Retail sales in Japan rose again in May, the third month in a row to witness growth, as the archipelago nation continues to see improvement in national consumer sentiment post-pandemic lockdown.
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Japanese retail sales gained 8.2% year-on-year for the month, beating expectations of a 7.9% increase, reported Reuters. The rise in retail sales was upheld by year-on-year gains in general merchandise and clothing items, as well as cars and fuel, government data showed.
Households loosened their spending habits during the five- week month, but underlying consumption tendencies remain tied to Covid-19-induced squeezes, meaning Japan’s economic recovery is likely to take time to recover.
With the Olympic Games set to take place in Tokyo next month, projections have already been made that not a lot of economic growth will take place, thanks to an extension of emergency measures to stem a rise in coronavirus infections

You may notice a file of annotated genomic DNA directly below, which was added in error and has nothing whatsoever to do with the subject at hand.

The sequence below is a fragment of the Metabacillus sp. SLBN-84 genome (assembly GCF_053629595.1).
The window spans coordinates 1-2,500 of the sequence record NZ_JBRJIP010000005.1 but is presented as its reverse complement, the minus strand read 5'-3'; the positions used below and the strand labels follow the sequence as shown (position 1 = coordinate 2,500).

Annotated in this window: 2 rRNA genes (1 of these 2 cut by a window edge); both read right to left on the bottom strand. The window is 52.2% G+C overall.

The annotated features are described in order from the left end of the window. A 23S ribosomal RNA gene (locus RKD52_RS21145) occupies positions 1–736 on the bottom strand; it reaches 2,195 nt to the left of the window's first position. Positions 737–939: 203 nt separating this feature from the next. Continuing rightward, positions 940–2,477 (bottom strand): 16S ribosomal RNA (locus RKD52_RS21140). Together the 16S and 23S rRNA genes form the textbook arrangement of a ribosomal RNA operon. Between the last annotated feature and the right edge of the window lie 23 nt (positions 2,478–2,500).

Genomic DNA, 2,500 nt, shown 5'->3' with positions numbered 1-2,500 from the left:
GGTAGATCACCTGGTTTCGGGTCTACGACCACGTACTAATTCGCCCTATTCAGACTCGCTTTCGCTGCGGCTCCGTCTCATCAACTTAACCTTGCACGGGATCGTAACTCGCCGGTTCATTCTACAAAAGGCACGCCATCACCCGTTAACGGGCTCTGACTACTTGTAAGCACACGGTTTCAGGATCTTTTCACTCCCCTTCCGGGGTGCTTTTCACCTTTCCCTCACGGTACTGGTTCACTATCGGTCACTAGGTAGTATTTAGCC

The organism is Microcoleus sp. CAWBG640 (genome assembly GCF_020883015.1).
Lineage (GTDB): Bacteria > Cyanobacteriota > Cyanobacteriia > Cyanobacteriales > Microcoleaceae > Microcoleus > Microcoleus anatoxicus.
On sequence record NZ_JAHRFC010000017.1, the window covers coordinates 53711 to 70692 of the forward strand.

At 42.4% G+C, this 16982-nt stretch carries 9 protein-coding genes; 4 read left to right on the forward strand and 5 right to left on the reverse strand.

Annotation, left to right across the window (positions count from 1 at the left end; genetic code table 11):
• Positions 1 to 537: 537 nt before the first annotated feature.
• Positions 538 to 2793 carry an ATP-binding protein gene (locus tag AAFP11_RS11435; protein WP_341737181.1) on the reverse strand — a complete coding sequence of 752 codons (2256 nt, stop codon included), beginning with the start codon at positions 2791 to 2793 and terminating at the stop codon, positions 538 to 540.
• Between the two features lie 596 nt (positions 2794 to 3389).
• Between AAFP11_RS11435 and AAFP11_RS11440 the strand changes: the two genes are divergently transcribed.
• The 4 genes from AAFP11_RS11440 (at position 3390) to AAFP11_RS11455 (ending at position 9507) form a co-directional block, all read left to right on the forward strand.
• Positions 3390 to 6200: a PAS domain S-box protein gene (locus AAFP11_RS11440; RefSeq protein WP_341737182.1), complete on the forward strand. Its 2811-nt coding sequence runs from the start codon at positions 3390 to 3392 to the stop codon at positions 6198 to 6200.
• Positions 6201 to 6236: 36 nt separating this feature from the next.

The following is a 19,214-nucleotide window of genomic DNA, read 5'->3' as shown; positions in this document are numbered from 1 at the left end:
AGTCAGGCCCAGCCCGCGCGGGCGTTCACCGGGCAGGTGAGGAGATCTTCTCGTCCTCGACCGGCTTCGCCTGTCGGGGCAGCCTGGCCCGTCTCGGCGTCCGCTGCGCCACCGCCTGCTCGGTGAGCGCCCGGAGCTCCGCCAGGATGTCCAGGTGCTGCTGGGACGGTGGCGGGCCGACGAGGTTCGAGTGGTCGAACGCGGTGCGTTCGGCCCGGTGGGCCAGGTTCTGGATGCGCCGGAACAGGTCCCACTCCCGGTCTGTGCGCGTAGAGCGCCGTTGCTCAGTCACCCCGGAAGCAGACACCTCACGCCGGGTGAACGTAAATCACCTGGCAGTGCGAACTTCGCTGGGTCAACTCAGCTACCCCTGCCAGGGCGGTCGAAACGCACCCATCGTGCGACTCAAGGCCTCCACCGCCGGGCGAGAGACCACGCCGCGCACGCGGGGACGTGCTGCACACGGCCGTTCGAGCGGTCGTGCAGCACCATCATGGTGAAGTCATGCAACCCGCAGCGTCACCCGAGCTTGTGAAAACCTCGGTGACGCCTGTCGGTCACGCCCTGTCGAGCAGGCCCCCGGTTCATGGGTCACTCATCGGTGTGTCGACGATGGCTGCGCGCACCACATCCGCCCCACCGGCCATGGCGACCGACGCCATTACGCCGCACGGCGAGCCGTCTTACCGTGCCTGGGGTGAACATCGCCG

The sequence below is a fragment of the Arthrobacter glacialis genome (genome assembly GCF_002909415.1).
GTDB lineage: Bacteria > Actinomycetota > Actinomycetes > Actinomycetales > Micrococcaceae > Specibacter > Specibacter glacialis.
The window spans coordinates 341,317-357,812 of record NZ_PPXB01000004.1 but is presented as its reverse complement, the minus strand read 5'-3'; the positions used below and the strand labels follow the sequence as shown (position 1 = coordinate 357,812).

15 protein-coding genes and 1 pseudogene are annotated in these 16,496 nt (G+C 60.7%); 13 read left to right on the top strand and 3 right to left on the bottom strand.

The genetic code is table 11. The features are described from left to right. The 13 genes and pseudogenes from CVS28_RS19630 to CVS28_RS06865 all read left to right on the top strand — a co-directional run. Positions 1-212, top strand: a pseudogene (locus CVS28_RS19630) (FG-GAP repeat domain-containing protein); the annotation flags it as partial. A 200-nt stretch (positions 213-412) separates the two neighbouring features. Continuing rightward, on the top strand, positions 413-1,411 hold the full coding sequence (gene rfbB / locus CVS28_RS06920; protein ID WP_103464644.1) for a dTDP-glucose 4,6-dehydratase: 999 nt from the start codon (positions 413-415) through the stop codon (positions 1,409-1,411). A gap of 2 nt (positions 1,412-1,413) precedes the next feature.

has dented the growth outlook.
“Sales at stores are likely to fall, which is having the largest impact, even as the share of people … going out despite the emergency measures is rising,” Masaaki Kanno, Chief economist at Sony Financial Holdings, told Reuters.
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Japan, the world’s third-largest economy, is set to expand economically by an annualised 0.5% in the current quarter after posting a 3.9% annualised drop in January-March, reported Reuters.